Finally, we assume that the errors do not cancel each other out in the constraint neurons (as long as the number of errors is fairly bounded). This is in fact a realistic assumption because the neural graph is weighted, with weights belonging to the real field, and the noise values are integers. Thus, the probability that the weighted sum of some integers be equal to zero is negligible.

We do the analysis only for the Majority-Voting algorithms since if we choose the Majority-Voting update threshold , roughly speaking, we will have the winner-take-all algorithm.555It must be mentioned that choosing does not yield the WTA algorithm exactly because in the original WTA, only one node is updated in each round. However, in this version with , all nodes that receive feedback from all their neighbors are updated. Nevertheless, the performance of the both algorithms is rather similar.

As mentioned earlier, in this paper we will perform the analysis for general sparse bipartite graphs. However, restricting ourselves to a particular type of sparse graphs known as ”expander” allows us to prove stronger results on the recall error probabilities. More details can be found in Appendix C and in [10]. However, since it is very difficult, if not impossible in certain cases, to make a graph expander during an iterative learning method, we focus on the more general case of sparse neural graphs.

To start the analysis, let denote the set of erroneous pattern nodes at iteration , and be the set of constraint nodes that are connected to the nodes in , i.e. these are the constraint nodes that have at least one neighbor in . In addition, let denote the (complimentary) set of constraint neurons that do not have any connection to any node in . Denote also the average neighborhood size of by . Finally, let be the set of correct pattern nodes.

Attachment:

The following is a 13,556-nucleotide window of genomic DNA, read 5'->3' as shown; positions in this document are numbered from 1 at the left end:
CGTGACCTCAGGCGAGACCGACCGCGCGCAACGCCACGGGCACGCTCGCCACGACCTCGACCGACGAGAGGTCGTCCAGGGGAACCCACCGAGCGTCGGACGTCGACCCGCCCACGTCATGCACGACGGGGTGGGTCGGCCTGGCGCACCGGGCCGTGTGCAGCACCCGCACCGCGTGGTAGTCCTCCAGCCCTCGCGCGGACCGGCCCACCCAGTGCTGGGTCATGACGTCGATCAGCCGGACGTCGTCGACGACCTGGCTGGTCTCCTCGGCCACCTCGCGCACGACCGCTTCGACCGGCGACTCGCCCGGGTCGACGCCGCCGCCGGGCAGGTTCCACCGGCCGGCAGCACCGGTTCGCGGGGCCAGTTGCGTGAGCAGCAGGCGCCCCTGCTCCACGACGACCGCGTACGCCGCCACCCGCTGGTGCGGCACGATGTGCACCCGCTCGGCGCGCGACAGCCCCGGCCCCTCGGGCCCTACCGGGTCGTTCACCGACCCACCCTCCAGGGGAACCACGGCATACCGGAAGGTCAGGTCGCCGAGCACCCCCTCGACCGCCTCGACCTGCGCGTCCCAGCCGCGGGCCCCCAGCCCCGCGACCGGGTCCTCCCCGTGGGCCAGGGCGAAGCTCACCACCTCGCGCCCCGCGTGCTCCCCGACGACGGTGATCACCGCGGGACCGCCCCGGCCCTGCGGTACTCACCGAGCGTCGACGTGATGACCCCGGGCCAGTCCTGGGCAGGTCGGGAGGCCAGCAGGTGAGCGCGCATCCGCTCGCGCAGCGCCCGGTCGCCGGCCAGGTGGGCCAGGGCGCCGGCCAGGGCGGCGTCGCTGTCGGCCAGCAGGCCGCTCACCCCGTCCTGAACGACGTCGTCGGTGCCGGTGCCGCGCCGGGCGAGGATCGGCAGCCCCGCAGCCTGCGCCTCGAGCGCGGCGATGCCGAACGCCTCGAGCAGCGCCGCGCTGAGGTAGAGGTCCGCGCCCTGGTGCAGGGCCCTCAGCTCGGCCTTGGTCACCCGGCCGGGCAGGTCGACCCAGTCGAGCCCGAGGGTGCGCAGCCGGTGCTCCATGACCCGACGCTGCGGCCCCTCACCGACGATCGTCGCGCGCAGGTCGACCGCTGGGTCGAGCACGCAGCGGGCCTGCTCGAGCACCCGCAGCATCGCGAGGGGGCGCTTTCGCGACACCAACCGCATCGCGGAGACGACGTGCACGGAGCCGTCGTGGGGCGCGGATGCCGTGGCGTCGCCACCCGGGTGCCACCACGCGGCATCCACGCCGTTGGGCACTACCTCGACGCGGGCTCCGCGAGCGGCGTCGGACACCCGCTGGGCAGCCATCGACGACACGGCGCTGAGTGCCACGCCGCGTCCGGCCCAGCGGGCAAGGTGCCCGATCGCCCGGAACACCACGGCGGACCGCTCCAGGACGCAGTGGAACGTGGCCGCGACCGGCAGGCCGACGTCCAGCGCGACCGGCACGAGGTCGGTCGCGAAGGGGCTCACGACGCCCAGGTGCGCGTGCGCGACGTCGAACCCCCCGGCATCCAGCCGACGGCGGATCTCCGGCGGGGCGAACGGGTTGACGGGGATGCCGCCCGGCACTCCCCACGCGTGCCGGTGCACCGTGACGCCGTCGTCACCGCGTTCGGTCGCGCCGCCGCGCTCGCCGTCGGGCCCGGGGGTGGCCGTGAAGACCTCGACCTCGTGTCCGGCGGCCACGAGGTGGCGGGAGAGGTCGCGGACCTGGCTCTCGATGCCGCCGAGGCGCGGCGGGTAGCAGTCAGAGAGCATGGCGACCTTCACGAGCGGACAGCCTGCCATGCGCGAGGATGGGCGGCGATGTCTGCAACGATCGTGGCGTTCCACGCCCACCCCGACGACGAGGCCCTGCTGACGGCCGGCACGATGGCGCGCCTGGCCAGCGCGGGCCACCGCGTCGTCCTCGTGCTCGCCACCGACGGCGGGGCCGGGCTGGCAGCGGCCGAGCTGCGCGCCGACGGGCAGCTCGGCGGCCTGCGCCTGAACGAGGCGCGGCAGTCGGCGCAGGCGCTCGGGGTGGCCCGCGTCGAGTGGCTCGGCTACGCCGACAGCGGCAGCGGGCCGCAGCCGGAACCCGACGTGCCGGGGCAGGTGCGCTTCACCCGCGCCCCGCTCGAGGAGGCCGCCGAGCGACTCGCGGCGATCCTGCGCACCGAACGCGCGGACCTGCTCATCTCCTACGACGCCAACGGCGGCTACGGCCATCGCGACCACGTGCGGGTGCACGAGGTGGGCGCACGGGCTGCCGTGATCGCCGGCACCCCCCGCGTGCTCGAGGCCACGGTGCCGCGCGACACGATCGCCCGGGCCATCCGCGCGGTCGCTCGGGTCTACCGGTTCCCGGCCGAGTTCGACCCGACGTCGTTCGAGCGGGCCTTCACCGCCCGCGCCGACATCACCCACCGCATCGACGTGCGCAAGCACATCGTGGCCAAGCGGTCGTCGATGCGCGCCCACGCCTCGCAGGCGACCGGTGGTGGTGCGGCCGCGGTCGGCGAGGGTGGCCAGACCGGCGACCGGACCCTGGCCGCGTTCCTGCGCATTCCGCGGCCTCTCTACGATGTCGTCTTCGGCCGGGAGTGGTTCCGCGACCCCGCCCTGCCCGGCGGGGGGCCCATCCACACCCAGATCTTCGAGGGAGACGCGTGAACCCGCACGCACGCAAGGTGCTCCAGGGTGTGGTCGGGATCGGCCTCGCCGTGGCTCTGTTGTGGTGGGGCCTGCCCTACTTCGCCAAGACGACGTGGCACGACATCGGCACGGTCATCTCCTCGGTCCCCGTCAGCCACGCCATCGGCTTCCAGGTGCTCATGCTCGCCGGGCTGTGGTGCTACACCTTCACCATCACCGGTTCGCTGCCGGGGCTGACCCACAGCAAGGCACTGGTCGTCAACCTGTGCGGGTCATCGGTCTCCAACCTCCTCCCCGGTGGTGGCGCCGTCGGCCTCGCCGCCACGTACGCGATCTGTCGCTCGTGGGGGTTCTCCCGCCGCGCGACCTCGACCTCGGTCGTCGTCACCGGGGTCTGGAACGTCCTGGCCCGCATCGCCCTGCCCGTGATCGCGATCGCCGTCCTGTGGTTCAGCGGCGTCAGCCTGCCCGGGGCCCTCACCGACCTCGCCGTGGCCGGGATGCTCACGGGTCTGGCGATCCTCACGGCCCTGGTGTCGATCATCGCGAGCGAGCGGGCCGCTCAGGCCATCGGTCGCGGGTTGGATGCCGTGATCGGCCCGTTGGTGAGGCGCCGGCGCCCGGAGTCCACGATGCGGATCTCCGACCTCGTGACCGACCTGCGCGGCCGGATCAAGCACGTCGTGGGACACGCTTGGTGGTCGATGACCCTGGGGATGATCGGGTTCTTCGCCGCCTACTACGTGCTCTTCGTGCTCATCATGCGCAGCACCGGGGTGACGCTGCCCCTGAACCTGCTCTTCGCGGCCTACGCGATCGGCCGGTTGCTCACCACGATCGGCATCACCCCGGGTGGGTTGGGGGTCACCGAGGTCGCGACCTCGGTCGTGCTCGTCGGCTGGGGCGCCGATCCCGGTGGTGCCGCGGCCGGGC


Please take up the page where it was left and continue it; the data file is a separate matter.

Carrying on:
Based on the error correcting algorithm and the above notations, in a given iteration two types of error events are possible:

  1. Type-1 error event: A node decides to update its value. The probability of this phenomenon is denoted by .

  2. Type-2 error event: A node updates its value in the wrong direction. Let denote the probability of error for this type.

We start the analysis by finding explicit expressions and upper bounds on the average of and over all nodes as a function . We then find an exact relationship for as a function of , which will provide us with the required expressions on the average bit error probability as a function of the number of noisy input symbols, . Having found the average bit error probability, we can easily bound the block error probability for the recall algorithm.

V-a Error probability - type 1

To begin, let be the probability that a node with degree updates its state. We have:

(16)

where is the neighborhood of . Assuming random construction of the graph and relatively large graph sizes, one can approximate by

(17)

In the above equation, represents the probabaility of having one of the edges connected to the constraint neurons that are neighbors of the erroneous pattern neurons.

As a result of the above equations, we have:

(18)

where denote the expectation over the degree distribution .

Note that if , the above equation simplifies to

V-B Error probability - type 2

A node makes a wrong decision if the net input sum it receives has a different sign than the sign of noise it experiences. Instead of finding an exact relation, we bound this probability by the probability that the neuron shares at least half of its neighbors with other neurons, i.e. , where . Letting , we will have:

(19)

where

Therefore, we will have:

(20)

Combining equations (18) and (20), the bit error probability at iteration would be

(21)

And finally, the average block error rate is given by the probability that at least one pattern node is in error. Therefore:

(22)